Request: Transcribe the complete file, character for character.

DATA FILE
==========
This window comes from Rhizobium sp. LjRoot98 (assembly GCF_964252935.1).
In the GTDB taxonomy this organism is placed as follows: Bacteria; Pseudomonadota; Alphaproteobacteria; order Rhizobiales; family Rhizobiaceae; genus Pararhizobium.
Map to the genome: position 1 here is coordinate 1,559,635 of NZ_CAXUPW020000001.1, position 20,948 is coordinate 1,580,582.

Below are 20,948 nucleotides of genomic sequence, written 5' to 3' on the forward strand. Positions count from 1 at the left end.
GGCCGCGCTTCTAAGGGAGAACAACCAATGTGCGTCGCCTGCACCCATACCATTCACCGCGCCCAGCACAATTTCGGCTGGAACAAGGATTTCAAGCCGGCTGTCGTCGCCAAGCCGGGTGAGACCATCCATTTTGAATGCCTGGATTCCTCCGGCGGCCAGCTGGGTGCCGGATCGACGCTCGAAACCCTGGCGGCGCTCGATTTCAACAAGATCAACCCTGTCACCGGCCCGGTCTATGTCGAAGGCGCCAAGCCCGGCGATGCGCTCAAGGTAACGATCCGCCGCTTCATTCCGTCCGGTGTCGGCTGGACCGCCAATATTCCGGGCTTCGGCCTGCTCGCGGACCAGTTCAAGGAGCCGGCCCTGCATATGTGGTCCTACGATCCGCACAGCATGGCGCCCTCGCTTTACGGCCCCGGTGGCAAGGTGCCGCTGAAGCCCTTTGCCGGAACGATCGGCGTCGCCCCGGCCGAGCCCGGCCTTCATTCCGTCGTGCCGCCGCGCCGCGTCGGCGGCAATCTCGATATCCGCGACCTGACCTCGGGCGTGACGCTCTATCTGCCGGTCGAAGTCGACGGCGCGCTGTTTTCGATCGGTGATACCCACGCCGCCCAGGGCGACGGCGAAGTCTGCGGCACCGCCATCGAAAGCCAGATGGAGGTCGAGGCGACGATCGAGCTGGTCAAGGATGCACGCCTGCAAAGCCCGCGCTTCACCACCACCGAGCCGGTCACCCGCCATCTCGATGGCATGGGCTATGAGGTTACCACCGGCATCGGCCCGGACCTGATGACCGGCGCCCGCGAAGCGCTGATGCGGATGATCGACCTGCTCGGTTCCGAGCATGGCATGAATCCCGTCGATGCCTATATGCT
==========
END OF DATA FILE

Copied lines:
This window comes from Rhizobium sp. LjRoot98 (assembly GCF_964252935.1).
In the GTDB taxonomy this organism is placed as follows: Bacteria; Pseudomonadota; Alphaproteobacteria; order Rhizobiales; family Rhizobiaceae; genus Pararhizobium.
Map to the genome: position 1 here is coordinate 1,559,635 of NZ_CAXUPW020000001.1, position 20,948 is coordinate 1,580,582.

Below are 20,948 nucleotides of genomic sequence, written 5' to 3' on the forward strand. Positions count from 1 at the left end.
GGCCGCGCTTCTAAGGGAGAACAACCAATGTGCGTCGCCTGCACCCATACCATTCACCGCGCCCAGCACAATTTCGGCTGGAACAAGGATTTCAAGCCGGCTGTCGTCGCCAAGCCGGGTGAGACCATCCATTTTGAATGCCTGGATTCCTCCGGCGGCCAGCTGGGTGCCGGATCGACGCTCGAAACCCTGGCGGCGCTCGATTTCAACAAGATCAACCCTGTCACCGGCCCGGTCTATGTCGAAGGCGCCAAGCCCGGCGATGCGCTCAAGGTAACGATCCGCCGCTTCATTCCGTCCGGTGTCGGCTGGACCGCCAATATTCCGGGCTTCGGCCTGCTCGCGGACCAGTTCAAGGAGCCGGCCCTGCATATGTGGTCCTACGATCCGCACAGCATGGCGCCCTCGCTTTACGGCCCCGGTGGCAAGGTGCCGCTGAAGCCCTTTGCCGGAACGATCGGCGTCGCCCCGGCCGAGCCCGGCCTTCATTCCGTCGTGCCGCCGCGCCGCGTCGGCGGCAATCTCGATATCCGCGACCTGACCTCGGGCGTGACGCTCTATCTGCCGGTCGAAGTCGACGGCGCGCTGTTTTCGATCGGTGATACCCACGCCGCCCAGGGCGACGGCGAAGTCTGCGGCACCGCCATCGAAAGCCAGATGGAGGTCGAGGCGACGATCGAGCTGGTCAAGGATGCACGCCTGCAAAGCCCGCGCTTCACCACCACCGAGCCGGTCACCCGCCATCTCGATGGCATGGGCTATGAGGTTACCACCGGCATCGGCCCGGACCTGATGACCGGCGCCCGCGAAGCGCTGATGCGGATGATCGACCTGCTCGGTTCCGAGCATGGCATGAATCCCGTCGATGCCTATATGCT